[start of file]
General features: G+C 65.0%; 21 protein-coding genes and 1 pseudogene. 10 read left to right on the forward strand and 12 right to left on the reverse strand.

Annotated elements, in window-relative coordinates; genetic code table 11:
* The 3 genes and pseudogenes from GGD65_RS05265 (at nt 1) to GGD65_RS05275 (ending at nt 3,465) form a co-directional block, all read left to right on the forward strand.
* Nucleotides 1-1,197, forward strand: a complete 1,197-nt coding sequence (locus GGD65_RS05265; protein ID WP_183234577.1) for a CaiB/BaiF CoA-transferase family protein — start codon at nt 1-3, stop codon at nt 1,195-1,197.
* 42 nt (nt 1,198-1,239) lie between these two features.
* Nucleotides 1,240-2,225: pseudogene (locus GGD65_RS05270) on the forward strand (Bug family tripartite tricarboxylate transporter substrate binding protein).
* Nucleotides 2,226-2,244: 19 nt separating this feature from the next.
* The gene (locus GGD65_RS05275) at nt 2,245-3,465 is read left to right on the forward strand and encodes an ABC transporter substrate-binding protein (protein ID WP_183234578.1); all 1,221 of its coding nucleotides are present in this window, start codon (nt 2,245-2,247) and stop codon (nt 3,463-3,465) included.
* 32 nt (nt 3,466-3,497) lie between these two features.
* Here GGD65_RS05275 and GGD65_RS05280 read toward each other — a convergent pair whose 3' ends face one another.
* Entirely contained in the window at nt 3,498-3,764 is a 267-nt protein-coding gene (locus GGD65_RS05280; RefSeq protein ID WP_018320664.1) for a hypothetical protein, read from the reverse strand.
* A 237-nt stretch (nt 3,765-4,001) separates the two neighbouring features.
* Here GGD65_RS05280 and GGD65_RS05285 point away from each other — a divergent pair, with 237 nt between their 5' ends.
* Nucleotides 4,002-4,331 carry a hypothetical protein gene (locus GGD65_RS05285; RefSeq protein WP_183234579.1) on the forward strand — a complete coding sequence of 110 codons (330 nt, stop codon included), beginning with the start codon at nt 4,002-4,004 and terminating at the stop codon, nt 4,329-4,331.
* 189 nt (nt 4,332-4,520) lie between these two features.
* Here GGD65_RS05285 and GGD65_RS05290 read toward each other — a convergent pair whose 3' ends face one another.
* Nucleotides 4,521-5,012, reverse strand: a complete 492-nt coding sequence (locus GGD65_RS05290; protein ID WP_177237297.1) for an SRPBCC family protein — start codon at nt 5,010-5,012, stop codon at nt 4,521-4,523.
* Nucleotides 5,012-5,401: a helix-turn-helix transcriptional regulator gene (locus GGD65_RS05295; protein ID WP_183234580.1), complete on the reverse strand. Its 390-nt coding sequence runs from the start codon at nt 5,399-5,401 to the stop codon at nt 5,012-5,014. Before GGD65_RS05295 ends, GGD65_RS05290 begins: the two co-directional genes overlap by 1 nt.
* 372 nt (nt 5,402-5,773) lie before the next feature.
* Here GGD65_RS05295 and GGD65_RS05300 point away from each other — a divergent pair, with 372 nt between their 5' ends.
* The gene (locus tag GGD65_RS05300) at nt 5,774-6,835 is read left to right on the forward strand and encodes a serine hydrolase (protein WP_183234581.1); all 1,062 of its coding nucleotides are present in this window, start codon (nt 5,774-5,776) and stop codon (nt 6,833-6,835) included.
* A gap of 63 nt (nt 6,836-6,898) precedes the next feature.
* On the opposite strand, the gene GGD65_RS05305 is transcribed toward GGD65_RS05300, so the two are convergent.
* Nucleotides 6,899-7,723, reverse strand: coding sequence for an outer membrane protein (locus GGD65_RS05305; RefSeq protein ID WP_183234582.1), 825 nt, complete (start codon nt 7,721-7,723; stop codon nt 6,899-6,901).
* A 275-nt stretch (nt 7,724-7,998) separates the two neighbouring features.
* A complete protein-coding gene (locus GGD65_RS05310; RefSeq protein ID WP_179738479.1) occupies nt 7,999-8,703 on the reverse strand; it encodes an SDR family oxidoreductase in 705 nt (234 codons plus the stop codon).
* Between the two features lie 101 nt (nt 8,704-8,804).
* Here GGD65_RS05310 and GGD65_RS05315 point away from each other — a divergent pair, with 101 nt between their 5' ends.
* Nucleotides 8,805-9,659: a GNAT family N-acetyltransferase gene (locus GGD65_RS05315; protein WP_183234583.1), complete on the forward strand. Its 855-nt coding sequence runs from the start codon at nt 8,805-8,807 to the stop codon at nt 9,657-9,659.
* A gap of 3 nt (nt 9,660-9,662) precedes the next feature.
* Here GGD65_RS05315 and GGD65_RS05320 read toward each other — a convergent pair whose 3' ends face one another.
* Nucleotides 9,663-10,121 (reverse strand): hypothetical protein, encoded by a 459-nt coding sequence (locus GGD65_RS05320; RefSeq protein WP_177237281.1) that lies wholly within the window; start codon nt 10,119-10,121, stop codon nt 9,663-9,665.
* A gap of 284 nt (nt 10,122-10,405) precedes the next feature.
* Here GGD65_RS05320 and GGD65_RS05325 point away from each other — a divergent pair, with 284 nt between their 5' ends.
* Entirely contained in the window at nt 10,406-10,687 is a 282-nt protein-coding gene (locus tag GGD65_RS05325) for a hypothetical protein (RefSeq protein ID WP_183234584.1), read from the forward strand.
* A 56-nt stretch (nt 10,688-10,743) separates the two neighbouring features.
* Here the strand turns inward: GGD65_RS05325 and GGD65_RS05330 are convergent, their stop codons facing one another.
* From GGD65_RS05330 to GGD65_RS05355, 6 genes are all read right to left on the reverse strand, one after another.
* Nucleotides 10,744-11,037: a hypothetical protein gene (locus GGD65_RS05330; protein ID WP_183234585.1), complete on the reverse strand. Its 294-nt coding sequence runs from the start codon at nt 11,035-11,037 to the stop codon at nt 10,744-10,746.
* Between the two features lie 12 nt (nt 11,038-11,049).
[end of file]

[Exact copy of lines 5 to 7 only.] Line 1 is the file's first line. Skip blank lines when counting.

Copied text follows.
* 42 nt (nt 1,198-1,239) lie between these two features.
* Nucleotides 1,240-2,225: pseudogene (locus GGD65_RS05270) on the forward strand (Bug family tripartite tricarboxylate transporter substrate binding protein).
* Nucleotides 2,226-2,244: 19 nt separating this feature from the next.